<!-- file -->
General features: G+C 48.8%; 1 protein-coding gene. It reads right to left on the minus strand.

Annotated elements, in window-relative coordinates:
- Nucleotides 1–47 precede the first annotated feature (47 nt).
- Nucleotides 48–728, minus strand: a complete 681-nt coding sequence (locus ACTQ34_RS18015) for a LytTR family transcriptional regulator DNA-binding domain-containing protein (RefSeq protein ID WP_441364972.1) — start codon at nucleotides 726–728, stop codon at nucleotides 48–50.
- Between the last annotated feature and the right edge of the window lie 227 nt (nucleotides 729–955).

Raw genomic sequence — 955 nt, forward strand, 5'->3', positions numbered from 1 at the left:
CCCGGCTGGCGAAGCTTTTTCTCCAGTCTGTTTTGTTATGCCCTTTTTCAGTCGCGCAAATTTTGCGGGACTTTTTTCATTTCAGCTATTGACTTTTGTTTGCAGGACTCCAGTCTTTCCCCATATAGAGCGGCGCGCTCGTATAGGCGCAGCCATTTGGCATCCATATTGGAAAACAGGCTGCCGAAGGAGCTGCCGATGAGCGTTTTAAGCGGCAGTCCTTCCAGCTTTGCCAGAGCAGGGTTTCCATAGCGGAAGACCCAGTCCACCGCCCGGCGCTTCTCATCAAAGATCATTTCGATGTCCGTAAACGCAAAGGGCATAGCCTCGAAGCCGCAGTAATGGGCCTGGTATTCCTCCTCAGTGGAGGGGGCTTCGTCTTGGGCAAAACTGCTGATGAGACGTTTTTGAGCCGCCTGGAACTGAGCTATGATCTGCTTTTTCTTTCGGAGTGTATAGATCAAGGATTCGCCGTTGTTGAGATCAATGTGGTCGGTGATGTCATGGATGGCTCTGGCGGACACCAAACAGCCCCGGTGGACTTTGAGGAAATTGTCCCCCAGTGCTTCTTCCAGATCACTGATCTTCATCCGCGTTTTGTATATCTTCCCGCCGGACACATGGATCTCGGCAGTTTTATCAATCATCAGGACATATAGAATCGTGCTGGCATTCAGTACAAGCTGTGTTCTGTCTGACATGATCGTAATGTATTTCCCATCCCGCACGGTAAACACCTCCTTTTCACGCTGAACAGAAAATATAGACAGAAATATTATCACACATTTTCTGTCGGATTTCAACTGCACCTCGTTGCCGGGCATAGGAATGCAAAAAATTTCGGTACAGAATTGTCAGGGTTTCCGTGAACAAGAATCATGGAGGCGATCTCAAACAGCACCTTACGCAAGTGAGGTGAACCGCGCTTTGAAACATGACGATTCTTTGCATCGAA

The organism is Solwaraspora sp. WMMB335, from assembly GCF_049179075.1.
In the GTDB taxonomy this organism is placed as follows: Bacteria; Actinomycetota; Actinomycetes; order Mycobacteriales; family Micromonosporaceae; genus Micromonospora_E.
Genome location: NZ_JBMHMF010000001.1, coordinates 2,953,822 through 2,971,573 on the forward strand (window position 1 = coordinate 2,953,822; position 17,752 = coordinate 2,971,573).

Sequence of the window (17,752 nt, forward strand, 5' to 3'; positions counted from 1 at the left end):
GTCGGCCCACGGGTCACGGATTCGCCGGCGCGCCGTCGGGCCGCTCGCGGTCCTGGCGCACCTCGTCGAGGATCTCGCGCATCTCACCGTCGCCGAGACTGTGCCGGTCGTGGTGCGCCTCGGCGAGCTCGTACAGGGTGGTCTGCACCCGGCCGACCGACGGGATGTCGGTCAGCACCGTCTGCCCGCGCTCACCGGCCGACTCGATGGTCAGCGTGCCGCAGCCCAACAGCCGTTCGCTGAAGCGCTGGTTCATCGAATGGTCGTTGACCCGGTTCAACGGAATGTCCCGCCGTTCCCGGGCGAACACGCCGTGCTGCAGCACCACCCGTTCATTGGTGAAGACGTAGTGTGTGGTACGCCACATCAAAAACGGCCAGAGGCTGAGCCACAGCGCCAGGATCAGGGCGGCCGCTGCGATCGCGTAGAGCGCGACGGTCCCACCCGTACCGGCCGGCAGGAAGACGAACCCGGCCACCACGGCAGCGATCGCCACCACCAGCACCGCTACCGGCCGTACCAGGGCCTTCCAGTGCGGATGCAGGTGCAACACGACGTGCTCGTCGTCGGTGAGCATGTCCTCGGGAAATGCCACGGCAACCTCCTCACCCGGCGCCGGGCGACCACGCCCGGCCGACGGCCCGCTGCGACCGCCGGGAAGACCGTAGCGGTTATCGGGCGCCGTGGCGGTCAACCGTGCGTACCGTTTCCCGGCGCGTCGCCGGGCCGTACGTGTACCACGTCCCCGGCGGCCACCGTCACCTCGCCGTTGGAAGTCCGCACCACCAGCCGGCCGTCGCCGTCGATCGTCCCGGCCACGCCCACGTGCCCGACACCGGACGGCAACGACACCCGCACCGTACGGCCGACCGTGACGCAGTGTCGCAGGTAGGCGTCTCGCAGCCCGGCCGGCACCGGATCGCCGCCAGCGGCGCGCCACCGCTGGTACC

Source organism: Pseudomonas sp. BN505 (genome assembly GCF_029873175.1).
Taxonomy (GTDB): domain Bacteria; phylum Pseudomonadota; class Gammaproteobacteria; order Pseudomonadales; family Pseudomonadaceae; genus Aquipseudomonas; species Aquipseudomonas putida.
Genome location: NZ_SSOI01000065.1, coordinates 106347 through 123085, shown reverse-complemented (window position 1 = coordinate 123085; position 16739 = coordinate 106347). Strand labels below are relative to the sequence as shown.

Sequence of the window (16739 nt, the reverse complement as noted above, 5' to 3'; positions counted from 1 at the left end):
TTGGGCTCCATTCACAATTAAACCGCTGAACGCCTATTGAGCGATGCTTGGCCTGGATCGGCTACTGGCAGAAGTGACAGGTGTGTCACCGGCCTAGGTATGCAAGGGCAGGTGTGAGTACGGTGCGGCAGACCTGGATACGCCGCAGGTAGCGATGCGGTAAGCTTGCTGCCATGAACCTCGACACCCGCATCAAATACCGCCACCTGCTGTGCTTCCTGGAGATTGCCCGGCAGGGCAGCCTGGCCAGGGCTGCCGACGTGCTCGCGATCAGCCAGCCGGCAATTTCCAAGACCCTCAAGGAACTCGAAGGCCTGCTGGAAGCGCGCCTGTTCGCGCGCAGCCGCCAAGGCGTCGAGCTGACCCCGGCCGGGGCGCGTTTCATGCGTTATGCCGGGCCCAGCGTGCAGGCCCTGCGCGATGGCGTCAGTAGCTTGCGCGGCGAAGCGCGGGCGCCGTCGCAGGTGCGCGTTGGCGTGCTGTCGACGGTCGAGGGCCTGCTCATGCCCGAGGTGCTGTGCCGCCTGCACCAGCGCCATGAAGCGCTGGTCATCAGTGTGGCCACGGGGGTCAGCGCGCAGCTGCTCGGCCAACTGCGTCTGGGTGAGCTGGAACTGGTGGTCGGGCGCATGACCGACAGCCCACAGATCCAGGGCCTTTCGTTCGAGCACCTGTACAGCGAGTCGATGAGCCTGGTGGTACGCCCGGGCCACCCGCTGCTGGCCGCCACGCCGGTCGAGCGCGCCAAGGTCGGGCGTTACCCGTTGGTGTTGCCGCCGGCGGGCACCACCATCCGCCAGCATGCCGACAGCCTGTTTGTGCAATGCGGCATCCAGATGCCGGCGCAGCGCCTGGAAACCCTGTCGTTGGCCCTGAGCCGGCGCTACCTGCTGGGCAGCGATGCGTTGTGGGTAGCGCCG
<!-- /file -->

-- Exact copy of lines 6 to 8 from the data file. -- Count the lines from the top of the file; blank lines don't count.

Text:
Raw genomic sequence — 955 nt, forward strand, 5'->3', positions numbered from 1 at the left:
CCCGGCTGGCGAAGCTTTTTCTCCAGTCTGTTTTGTTATGCCCTTTTTCAGTCGCGCAAATTTTGCGGGACTTTTTTCATTTCAGCTATTGACTTTTGTTTGCAGGACTCCAGTCTTTCCCCATATAGAGCGGCGCGCTCGTATAGGCGCAGCCATTTGGCATCCATATTGGAAAACAGGCTGCCGAAGGAGCTGCCGATGAGCGTTTTAAGCGGCAGTCCTTCCAGCTTTGCCAGAGCAGGGTTTCCATAGCGGAAGACCCAGTCCACCGCCCGGCGCTTCTCATCAAAGATCATTTCGATGTCCGTAAACGCAAAGGGCATAGCCTCGAAGCCGCAGTAATGGGCCTGGTATTCCTCCTCAGTGGAGGGGGCTTCGTCTTGGGCAAAACTGCTGATGAGACGTTTTTGAGCCGCCTGGAACTGAGCTATGATCTGCTTTTTCTTTCGGAGTGTATAGATCAAGGATTCGCCGTTGTTGAGATCAATGTGGTCGGTGATGTCATGGATGGCTCTGGCGGACACCAAACAGCCCCGGTGGACTTTGAGGAAATTGTCCCCCAGTGCTTCTTCCAGATCACTGATCTTCATCCGCGTTTTGTATATCTTCCCGCCGGACACATGGATCTCGGCAGTTTTATCAATCATCAGGACATATAGAATCGTGCTGGCATTCAGTACAAGCTGTGTTCTGTCTGACATGATCGTAATGTATTTCCCATCCCGCACGGTAAACACCTCCTTTTCACGCTGAACAGAAAATATAGACAGAAATATTATCACACATTTTCTGTCGGATTTCAACTGCACCTCGTTGCCGGGCATAGGAATGCAAAAAATTTCGGTACAGAATTGTCAGGGTTTCCGTGAACAAGAATCATGGAGGCGATCTCAAACAGCACCTTACGCAAGTGAGGTGAACCGCGCTTTGAAACATGACGATTCTTTGCATCGAA

The organism is Solwaraspora sp. WMMB335, from assembly GCF_049179075.1.